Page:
Problem-based units integrating science and mathematics were developed over the course of Project GEMS. The Innovation Model, originally conceived by GEMS Academy teachers in 2009, was further refined during this timeframe. The heuristic was utilized for planning and reflection, both by teachers and by students.
The GEMS Academy teachers found that the one-day-a-week enrichment program was an ideal setting for the implementation of integrated science and mathematics units. Since participating students were still receiving core content instruction in the regular classroom, GEMS Academy gave them the freedom to explore themes that might not have aligned directly with their grade-level curriculum. For example, our third grade students were able to grasp concepts related to the Pythagorean Theorem, though they typically would not have been exposed to that material until middle school. Similarly, a student with a keen interest in dinosaurs could explore that topic in connection with a STEM Career unit in which the student studied paleontology – even if paleontology were not related to the core content for their specific grade level. Additionally, the integrated units proved to be a very natural way to offer instruction in science and mathematics. Though the school structure tends to draw bold lines between academic subjects, the real world does not.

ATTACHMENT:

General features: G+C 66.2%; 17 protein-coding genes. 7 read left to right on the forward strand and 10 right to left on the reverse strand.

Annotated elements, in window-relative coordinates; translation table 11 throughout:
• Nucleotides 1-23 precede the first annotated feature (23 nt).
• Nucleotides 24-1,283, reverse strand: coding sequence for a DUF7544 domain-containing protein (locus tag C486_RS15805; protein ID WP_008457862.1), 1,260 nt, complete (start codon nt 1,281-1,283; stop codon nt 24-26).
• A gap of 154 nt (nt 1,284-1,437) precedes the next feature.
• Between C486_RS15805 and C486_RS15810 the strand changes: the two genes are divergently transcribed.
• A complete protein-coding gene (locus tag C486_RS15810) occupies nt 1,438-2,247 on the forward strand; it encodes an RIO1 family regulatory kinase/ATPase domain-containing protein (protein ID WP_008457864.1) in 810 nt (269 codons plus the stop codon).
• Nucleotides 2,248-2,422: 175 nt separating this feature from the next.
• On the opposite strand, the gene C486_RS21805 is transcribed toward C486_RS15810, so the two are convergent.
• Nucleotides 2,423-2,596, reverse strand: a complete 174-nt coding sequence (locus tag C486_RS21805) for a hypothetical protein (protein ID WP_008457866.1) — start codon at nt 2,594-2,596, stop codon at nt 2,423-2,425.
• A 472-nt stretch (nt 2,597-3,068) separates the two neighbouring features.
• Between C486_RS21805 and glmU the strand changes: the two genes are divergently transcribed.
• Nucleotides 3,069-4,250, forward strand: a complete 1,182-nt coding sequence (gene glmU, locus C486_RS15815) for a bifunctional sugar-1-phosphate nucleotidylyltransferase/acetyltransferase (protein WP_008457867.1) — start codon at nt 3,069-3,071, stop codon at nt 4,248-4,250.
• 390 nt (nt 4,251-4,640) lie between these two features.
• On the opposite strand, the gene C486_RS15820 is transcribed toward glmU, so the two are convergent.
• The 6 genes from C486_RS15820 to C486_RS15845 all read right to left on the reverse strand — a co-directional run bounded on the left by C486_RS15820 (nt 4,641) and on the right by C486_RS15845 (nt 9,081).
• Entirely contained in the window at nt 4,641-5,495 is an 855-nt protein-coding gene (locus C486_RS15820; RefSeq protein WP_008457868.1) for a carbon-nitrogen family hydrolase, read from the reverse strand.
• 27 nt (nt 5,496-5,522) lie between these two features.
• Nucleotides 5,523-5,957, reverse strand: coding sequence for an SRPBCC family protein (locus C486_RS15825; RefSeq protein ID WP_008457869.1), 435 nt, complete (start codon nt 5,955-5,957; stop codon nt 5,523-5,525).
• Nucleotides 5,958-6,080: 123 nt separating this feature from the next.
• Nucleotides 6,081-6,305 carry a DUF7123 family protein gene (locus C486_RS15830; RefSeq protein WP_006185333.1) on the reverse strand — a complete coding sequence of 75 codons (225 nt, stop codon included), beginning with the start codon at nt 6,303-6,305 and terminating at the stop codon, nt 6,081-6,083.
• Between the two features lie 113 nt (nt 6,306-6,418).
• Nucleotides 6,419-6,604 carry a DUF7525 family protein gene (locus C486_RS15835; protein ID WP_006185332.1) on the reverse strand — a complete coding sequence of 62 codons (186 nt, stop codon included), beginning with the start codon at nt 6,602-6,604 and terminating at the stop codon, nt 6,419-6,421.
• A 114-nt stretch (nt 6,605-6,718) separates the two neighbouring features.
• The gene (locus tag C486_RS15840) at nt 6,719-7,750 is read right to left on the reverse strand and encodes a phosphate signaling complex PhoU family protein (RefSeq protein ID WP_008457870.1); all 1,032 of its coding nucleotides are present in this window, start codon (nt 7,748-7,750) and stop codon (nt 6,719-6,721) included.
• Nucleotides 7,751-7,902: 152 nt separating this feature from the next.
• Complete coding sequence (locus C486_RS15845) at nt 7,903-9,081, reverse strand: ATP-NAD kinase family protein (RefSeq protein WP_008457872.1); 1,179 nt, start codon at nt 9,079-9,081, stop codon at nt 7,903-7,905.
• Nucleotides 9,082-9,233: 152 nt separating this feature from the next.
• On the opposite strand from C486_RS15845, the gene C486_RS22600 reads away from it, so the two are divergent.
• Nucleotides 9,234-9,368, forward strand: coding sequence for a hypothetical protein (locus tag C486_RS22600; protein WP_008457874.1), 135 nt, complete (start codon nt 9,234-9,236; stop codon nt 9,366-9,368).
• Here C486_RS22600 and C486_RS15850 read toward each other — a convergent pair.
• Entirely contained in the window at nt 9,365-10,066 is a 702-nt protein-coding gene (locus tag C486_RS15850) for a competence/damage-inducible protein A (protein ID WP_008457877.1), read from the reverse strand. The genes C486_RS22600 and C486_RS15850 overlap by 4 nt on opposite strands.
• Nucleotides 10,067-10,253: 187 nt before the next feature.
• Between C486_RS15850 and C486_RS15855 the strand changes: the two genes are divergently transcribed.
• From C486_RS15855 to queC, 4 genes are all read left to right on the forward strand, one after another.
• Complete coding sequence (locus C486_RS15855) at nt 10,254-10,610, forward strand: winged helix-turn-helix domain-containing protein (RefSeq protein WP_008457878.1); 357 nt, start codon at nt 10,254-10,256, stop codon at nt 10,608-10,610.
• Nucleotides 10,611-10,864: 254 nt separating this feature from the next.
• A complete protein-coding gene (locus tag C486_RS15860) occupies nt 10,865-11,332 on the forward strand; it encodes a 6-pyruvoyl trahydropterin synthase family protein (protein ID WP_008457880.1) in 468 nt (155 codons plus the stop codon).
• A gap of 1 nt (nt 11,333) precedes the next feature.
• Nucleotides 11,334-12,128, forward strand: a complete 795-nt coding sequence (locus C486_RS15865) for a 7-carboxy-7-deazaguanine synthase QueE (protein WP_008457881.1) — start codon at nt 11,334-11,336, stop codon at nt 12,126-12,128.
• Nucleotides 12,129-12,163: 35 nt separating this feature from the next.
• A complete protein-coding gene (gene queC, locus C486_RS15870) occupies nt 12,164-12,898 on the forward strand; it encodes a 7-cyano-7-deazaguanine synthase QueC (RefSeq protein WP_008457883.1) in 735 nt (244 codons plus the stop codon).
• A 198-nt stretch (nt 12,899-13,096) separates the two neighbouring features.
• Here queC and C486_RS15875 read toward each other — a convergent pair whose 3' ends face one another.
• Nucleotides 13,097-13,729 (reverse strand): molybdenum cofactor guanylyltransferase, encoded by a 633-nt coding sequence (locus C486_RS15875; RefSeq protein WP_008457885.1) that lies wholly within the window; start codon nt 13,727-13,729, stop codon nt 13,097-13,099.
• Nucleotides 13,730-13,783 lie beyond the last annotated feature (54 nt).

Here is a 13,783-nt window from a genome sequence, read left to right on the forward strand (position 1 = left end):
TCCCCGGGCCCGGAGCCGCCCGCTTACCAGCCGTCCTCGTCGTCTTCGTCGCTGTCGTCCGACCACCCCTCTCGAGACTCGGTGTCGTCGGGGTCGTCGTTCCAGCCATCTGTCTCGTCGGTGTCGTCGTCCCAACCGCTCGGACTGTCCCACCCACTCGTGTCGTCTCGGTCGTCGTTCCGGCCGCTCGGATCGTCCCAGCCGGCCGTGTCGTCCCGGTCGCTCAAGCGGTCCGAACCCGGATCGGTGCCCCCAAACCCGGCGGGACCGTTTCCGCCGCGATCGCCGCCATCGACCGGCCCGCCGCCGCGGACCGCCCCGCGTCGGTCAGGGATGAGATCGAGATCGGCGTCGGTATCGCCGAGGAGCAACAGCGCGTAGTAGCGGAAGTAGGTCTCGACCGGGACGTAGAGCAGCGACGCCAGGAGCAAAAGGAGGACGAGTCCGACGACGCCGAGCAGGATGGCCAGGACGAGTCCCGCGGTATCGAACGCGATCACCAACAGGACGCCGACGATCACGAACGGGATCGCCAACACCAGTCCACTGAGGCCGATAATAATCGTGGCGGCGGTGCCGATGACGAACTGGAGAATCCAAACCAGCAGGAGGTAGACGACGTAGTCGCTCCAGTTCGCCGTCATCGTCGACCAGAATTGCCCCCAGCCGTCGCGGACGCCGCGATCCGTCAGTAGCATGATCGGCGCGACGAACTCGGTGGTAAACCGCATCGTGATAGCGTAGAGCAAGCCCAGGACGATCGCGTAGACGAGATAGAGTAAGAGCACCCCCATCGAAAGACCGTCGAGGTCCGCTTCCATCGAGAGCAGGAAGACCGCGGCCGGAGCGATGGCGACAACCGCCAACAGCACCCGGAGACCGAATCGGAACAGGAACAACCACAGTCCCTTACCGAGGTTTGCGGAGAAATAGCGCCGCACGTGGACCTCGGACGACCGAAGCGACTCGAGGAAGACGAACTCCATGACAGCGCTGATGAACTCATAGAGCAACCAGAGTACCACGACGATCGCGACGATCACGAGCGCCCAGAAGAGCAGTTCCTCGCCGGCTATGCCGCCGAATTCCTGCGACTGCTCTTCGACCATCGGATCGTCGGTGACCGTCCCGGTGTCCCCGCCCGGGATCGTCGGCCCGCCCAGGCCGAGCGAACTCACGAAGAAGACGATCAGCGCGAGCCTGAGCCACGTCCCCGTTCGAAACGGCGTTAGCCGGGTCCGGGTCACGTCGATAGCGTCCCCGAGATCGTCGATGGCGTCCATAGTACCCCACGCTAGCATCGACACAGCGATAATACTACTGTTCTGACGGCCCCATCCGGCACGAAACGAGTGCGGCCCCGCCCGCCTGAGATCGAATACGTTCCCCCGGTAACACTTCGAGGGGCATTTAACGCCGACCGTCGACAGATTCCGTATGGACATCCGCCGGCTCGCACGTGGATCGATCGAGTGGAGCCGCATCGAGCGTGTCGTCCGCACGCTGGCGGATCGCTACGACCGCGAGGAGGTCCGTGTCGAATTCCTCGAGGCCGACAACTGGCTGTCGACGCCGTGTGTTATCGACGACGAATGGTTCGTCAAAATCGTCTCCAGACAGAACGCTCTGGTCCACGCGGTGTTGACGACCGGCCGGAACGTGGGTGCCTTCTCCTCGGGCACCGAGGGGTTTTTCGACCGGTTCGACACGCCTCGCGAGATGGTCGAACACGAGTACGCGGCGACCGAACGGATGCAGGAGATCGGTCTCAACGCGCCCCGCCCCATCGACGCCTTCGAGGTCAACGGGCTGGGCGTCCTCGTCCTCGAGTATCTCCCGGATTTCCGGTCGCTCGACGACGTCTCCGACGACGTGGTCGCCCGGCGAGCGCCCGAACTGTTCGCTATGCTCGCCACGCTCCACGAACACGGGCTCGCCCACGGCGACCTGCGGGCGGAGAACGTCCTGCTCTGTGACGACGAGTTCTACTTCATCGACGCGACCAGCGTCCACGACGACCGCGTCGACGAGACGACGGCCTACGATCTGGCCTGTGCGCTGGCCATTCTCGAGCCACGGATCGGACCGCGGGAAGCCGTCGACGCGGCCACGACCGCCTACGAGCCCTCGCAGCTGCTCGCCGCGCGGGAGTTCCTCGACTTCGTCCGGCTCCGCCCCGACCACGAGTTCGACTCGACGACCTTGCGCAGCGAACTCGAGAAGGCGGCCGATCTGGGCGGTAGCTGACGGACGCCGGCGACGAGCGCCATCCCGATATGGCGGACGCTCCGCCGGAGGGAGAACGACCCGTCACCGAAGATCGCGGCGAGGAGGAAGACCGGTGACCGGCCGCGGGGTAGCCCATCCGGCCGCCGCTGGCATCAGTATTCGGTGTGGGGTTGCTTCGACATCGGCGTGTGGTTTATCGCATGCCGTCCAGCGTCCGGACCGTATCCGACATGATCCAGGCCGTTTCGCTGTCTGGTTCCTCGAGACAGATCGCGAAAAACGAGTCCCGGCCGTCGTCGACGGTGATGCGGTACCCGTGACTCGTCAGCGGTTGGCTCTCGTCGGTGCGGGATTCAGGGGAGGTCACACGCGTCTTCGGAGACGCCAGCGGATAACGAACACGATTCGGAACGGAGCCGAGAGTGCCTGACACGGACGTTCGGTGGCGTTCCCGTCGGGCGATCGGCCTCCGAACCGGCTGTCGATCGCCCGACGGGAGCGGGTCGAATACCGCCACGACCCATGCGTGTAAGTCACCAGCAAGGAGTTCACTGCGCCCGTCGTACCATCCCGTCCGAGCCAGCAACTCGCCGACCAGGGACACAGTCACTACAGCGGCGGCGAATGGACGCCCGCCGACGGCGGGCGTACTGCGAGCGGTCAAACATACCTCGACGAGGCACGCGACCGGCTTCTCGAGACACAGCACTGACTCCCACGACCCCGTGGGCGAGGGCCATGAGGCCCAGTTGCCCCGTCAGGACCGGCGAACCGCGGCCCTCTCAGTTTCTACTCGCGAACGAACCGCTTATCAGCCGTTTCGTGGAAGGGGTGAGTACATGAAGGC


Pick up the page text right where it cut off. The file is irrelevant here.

The use of broad global themes such as Innovation, Sustainability, and Design were the perfect vehicle for blurring the lines between related content areas. Perhaps the most significant findings related to the development and implementation of the integrated units came from the positive responses of the students and their families. The students responded well to open-ended questioning, to increased opportunities for collaboration, and to opportunities to self-select their course of study. However, achieving this level of independence was the result of growth over the course of the grant. Initially, students had great difficulty selecting a research topic. They had deeply ingrained misperceptions regarding risk-taking and "failure." Over time, students discovered how to be responsible for their own learning. Both the students and the parents responded positively to the progress reflected on the Growth Reports each semester, and both students and parents expressed strong support for the continuation of a similar program throughout the school district. Regarding the assessment for content validity, that did not occur within the funding cycle of this grant.